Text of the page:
matter (...) will never become alive

Strange assertion given everything that is alive is made entirely of matter.

You might counter that the soul is not made of matter but I'm pretty sure plants and low-order lifeforms don't have souls in your creed.

That means their existence is entirely mechanistic. Or do you believe viruses and bacteria have immanent souls?
viko_mx
1.5 / 5 (8) Jan 05, 2016
In fact living organisms are not just matter, but also the spirit and the breath of life. Our DNA also is not just matter. It has connection with the divine matrix.
Whydening Gyre
5 / 5 (9) Jan 05, 2016
In fact living organisms are not just matter, but also the spirit and the breath of life. Our DNA also is not just matter. It has connection with the divine matrix.

I find it truly remarkable when people pronounce "divine wisdom" by repudiating our capacity to gain it.
And, BTW - It's not a DIVINE matrix, it's just a matrix. Definable, if you have the time and resources to gather, store and collate all that data (which we're working on, I'm sure).
animah
5 / 5 (11) Jan 05, 2016
Our DNA also is not just matter


Viko, what about this::

http://spectrum.i...oduction

"DNA Manufacturing Enters the Age of Mass Production"

"Constructing a strand of DNA isn't complicated; in fact it's a routine procedure performed in labs all over the world. (...) So she and her cofounders invented a machine that automates the construction process."

Today the most complex life that has been fabricated from scratch are yeast and viruses, but the tech is advancing rapidly.

So your position that our DNA also is not just matter seems untenable.
jsdarkdestruction
5 / 5 (10) Jan 06, 2016
The matter without the breath of life from the living God will never become alive even if it is perfectly organized in 3d structure thanks to the efforts of intelligent beings.

Conjecture based on religous beliefs. Prove it scientifically.just because we haven't made life yet does not mean we never can.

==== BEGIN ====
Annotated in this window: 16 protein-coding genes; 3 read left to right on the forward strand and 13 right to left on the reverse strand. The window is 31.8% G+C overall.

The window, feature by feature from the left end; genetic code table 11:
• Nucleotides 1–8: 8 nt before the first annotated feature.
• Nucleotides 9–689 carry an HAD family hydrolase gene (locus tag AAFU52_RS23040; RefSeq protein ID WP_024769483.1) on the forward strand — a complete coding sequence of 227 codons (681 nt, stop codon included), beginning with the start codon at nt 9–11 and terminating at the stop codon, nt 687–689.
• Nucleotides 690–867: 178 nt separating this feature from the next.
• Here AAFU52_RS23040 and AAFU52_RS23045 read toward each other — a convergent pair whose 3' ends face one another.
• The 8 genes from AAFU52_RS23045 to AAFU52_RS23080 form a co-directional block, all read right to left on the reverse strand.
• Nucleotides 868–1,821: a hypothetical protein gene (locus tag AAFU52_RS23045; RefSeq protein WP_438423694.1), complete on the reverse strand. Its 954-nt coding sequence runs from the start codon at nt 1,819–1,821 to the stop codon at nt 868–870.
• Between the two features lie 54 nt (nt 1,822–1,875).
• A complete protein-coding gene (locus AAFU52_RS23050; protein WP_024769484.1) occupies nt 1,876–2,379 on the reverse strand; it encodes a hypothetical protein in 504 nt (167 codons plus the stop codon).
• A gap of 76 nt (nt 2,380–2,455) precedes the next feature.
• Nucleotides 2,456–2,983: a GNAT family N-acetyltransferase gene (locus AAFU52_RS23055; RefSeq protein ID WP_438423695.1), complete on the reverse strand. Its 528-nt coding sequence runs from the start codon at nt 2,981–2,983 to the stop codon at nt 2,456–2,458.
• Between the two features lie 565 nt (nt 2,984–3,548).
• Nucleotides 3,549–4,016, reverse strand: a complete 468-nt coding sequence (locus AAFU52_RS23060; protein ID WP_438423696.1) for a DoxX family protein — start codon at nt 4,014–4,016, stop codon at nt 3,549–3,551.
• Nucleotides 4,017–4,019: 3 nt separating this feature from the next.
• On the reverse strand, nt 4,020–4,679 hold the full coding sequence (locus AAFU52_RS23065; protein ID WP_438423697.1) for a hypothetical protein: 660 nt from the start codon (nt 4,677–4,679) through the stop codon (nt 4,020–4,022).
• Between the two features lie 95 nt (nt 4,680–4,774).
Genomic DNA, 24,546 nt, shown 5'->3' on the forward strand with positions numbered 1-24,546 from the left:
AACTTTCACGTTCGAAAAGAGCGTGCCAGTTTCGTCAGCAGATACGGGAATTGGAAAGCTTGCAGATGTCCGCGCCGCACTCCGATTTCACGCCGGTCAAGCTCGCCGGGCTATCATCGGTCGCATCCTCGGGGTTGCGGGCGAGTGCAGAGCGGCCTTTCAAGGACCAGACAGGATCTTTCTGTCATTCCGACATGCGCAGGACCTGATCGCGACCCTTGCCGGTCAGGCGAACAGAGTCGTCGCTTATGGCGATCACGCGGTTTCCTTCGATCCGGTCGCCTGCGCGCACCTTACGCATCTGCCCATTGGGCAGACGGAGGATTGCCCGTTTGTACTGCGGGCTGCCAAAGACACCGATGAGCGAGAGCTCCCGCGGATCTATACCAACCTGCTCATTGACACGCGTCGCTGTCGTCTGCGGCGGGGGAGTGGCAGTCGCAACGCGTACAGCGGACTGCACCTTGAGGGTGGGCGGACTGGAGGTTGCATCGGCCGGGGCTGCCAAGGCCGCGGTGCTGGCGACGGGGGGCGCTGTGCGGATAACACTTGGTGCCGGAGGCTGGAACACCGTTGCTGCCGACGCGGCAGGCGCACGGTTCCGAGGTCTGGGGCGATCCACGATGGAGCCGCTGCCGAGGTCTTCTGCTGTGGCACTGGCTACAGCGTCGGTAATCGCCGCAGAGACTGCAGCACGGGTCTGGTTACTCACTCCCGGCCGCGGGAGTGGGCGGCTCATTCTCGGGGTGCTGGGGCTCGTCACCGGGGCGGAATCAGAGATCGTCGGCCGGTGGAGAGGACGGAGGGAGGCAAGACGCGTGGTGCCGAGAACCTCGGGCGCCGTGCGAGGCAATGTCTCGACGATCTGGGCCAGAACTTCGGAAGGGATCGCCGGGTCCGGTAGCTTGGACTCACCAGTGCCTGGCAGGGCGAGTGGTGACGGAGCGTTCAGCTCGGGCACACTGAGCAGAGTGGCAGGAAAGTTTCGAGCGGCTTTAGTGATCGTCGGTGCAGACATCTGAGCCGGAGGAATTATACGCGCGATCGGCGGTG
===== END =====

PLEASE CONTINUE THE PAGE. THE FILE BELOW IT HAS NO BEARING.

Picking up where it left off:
This is hard fact for materialists with their limited worldview.

You are the one with a limited worldview who can't accept facts. What is a materialist exactly in your view ?
In this universe the spirit of God moves the matter and gives direction to the processes in nature. Without spirit and will the motion is impossible.

Another conjecture biased by your religous beliefs. What scientific evidence do you have?
Whydening Gyre
5 / 5 (7) Jan 06, 2016
I wonder if the dinosaurs thought about a god...
Were they sayin' "Oh My G...!" when the big meteor hit?
meerling
5 / 5 (8) Jan 06, 2016
Why do religion trolls keep trolling in science comments & forums?
jsdarkdestruction
5 / 5 (9) Jan 06, 2016
Why do religion trolls keep trolling in science comments & forums?

They like to believe that they have everything all figured out and that their particular God of choice is special and different from all the other made up gods mans dreamt up. Anyone who doesn't believe the same thing are inferior they feel. Ego, pride, and vanity, to sum it up. The same sins they love to accuse others of.
Torbjorn_Larsson_OM
5 / 5 (8) Jan 06, 2016
More ouch, trolling magic on a science site.

Same as when biology showed 2011 that the religious idea of a single human breeder pair, already unlikely due to population genetics, is impossible due to the genome populations we and Neanderthal's share. All human population bottlenecks have been much larger than the religious magicians claims.

Same here, it is worse than that "the soul is not made of matter". The LHC showed 2013 explicitly that any such magical idea simply can't exist, if you don't accept the implicit rejections by the existence of thermodynamics et cetera that shows our world is entirely non-magical.